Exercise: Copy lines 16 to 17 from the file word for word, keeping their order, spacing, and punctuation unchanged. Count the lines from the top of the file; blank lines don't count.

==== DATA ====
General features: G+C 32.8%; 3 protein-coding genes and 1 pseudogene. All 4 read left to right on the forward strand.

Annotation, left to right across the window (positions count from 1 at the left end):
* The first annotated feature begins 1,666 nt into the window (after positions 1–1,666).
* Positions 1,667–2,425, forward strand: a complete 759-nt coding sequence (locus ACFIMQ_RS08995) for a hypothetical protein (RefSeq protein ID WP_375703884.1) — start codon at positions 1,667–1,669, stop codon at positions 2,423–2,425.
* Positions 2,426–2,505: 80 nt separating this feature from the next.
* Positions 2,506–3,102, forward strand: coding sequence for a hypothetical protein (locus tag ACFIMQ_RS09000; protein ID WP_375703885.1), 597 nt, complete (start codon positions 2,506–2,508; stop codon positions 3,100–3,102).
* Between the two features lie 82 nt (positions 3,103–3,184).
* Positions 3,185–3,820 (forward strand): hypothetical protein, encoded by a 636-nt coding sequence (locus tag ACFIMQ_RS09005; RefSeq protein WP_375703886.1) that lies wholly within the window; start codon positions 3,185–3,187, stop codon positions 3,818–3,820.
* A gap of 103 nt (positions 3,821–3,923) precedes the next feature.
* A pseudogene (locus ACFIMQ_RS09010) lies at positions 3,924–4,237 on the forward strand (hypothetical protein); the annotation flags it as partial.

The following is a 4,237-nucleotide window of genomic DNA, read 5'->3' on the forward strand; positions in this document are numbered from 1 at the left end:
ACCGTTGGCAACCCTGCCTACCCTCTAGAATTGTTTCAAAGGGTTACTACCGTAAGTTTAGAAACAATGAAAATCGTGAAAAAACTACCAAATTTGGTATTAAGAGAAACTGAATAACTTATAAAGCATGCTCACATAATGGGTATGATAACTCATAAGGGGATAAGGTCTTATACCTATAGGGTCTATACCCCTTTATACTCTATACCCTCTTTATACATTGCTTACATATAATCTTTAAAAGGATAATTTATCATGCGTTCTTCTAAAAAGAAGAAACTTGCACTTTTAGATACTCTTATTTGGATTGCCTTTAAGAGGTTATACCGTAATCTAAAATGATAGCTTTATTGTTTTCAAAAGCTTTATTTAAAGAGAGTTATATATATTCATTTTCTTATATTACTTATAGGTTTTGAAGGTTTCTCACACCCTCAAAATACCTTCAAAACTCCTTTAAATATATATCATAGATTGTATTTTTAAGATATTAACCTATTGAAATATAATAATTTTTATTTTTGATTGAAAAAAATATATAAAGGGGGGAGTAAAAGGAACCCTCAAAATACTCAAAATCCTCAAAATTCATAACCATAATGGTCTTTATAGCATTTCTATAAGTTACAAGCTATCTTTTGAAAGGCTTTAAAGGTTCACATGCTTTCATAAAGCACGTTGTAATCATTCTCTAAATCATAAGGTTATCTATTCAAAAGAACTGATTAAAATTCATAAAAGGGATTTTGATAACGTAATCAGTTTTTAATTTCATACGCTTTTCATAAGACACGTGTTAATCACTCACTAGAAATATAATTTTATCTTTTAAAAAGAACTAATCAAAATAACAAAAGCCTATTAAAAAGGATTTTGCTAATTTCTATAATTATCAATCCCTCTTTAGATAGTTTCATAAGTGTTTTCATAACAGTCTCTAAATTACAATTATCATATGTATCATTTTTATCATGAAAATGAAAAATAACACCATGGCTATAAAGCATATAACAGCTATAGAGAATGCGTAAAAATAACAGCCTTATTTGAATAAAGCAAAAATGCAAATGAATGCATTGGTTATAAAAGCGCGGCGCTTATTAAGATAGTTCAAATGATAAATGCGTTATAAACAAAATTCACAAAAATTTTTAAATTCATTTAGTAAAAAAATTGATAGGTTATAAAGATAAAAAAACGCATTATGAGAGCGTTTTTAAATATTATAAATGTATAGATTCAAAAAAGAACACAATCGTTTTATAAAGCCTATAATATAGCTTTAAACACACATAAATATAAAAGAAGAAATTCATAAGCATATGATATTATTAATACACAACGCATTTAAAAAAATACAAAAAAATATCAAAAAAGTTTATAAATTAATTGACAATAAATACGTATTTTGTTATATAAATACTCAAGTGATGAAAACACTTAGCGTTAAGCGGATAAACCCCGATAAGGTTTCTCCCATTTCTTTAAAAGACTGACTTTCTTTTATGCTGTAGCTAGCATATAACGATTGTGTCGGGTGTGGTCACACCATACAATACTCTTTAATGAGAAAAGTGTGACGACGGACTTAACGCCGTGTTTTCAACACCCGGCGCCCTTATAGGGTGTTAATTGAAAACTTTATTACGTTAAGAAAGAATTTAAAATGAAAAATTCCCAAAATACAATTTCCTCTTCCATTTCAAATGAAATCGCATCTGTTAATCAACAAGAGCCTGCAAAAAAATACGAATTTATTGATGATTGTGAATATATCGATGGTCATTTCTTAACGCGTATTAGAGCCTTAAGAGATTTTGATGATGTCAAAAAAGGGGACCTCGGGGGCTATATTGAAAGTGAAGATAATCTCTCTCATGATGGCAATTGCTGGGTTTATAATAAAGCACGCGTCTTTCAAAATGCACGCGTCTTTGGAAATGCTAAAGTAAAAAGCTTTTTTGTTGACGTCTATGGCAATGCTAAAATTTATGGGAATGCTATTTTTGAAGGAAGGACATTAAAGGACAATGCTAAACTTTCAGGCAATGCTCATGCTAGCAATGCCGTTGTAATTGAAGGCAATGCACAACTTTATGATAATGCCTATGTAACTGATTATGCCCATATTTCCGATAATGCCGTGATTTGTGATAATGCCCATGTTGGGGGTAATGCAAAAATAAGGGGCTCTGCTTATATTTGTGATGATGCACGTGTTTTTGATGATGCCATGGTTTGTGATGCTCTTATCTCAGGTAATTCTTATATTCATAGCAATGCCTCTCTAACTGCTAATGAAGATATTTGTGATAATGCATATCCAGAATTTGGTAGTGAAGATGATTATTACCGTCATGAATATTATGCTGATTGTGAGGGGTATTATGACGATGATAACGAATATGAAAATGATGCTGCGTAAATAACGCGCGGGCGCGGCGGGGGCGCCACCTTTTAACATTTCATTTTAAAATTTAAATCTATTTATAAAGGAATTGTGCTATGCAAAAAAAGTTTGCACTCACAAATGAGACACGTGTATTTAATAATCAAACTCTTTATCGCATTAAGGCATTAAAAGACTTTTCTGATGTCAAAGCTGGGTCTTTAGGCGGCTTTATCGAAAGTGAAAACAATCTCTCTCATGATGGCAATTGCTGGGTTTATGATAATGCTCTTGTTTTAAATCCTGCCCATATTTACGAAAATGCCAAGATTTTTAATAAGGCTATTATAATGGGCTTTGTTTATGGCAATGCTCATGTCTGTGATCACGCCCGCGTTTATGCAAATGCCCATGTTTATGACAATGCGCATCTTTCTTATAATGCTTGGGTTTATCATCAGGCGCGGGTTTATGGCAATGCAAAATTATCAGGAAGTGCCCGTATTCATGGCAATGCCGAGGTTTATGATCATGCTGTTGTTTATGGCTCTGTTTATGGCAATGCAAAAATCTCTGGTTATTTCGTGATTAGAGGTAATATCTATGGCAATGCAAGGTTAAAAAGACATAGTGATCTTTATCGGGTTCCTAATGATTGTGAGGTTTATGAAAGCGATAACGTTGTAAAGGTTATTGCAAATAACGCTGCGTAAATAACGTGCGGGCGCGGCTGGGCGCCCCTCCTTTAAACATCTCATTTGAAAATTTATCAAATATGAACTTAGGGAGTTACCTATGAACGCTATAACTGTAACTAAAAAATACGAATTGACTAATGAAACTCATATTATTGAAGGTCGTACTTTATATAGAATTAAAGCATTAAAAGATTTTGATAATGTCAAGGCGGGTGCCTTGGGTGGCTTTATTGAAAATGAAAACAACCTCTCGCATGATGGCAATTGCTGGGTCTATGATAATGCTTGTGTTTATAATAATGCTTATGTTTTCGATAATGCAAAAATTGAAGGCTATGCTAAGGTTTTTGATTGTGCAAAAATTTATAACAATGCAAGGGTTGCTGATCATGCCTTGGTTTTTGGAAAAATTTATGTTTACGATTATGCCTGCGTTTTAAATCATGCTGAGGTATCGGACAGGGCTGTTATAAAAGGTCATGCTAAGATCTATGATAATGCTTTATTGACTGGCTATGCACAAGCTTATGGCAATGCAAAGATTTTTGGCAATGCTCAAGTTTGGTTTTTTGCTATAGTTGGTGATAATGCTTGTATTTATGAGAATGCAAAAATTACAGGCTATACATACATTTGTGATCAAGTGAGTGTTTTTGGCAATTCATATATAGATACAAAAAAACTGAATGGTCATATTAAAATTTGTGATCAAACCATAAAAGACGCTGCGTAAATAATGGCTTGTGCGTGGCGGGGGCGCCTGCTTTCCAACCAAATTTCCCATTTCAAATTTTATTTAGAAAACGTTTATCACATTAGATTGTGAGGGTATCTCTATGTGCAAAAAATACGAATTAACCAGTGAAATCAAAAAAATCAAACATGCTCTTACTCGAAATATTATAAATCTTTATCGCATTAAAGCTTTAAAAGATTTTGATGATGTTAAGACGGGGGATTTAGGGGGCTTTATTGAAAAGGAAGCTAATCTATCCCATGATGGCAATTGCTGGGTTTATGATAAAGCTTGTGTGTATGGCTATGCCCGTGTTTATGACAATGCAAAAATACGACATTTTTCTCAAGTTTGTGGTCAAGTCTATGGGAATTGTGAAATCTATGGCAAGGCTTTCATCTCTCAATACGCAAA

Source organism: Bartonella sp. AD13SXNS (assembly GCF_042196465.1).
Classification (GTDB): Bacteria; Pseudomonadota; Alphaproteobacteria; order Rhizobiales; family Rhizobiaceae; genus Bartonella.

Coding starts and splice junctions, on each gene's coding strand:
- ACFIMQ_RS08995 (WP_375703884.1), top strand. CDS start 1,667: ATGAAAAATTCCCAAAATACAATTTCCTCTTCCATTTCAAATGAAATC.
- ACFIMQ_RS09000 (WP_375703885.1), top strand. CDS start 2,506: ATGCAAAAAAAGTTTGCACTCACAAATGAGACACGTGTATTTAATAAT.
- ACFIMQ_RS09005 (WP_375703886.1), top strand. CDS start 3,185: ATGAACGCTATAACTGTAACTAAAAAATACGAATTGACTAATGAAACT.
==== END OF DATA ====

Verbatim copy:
- ACFIMQ_RS08995 (WP_375703884.1), top strand. CDS start 1,667: ATGAAAAATTCCCAAAATACAATTTCCTCTTCCATTTCAAATGAAATC.
- ACFIMQ_RS09000 (WP_375703885.1), top strand. CDS start 2,506: ATGCAAAAAAAGTTTGCACTCACAAATGAGACACGTGTATTTAATAAT.